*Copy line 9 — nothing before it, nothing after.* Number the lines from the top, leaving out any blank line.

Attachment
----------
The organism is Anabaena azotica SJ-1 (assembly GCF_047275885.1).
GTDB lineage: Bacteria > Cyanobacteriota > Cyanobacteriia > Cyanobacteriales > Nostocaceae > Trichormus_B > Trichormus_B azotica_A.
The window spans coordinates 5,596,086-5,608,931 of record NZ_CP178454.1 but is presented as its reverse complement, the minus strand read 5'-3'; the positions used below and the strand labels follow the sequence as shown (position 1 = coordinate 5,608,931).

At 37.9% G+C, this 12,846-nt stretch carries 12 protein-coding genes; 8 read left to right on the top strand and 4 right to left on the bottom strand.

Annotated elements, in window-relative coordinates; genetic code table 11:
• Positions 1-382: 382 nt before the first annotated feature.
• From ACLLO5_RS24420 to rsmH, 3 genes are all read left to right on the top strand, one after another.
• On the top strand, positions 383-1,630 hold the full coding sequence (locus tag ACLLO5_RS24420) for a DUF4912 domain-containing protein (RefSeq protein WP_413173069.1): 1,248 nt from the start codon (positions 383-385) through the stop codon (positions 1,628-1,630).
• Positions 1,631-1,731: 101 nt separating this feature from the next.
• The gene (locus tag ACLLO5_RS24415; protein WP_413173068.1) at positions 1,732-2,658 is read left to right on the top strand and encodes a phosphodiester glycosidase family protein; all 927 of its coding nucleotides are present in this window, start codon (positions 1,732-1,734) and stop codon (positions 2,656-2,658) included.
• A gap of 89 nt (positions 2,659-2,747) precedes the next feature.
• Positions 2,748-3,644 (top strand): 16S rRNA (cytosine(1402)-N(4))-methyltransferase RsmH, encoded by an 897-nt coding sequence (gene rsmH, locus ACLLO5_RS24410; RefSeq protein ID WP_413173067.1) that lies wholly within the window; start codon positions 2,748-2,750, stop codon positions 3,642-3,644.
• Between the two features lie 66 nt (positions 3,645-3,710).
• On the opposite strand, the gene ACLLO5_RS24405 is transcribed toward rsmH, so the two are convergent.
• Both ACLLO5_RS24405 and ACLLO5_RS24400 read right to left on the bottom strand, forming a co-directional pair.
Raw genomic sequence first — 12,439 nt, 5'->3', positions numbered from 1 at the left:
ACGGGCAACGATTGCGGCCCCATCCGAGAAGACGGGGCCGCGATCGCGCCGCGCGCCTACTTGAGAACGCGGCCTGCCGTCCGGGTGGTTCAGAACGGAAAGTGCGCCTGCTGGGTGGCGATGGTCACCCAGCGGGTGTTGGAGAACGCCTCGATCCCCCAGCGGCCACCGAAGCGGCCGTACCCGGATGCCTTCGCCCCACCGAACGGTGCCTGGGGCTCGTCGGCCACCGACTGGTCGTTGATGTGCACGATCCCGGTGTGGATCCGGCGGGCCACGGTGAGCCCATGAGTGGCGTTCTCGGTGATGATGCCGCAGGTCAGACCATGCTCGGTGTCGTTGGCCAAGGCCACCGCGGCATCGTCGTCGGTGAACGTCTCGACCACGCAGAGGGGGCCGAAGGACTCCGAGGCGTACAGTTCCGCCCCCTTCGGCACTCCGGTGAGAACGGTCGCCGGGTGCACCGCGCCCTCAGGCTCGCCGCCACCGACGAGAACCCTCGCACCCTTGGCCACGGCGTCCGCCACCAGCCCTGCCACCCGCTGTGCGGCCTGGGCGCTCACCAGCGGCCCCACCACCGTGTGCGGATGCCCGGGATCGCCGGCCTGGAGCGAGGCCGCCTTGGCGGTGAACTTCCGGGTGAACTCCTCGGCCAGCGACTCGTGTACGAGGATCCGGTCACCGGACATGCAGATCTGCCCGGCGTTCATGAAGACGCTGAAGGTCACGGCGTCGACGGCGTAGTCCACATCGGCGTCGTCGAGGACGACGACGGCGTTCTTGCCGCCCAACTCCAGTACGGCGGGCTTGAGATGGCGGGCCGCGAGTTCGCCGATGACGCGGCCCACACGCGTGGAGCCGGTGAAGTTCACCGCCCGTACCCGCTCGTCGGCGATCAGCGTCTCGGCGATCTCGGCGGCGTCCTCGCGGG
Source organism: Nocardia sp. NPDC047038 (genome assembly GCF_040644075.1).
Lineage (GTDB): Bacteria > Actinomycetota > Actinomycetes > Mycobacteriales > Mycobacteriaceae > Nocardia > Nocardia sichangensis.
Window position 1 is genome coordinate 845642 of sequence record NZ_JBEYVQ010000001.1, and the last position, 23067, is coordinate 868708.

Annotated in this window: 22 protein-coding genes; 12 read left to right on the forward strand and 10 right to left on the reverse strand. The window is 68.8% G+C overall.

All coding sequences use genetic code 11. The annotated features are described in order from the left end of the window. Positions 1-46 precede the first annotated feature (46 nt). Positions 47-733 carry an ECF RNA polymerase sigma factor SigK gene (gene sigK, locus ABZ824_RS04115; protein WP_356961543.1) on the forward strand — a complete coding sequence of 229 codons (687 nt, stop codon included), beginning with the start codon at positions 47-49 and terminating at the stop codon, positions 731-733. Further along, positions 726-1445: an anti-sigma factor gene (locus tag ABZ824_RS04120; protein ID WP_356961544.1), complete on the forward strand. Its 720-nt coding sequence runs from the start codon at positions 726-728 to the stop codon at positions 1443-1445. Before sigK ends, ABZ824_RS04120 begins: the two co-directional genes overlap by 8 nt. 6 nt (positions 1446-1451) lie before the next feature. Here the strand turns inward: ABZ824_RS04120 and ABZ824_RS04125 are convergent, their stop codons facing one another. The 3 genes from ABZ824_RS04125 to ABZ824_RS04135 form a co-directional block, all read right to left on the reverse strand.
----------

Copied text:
• Positions 1,631-1,731: 101 nt separating this feature from the next.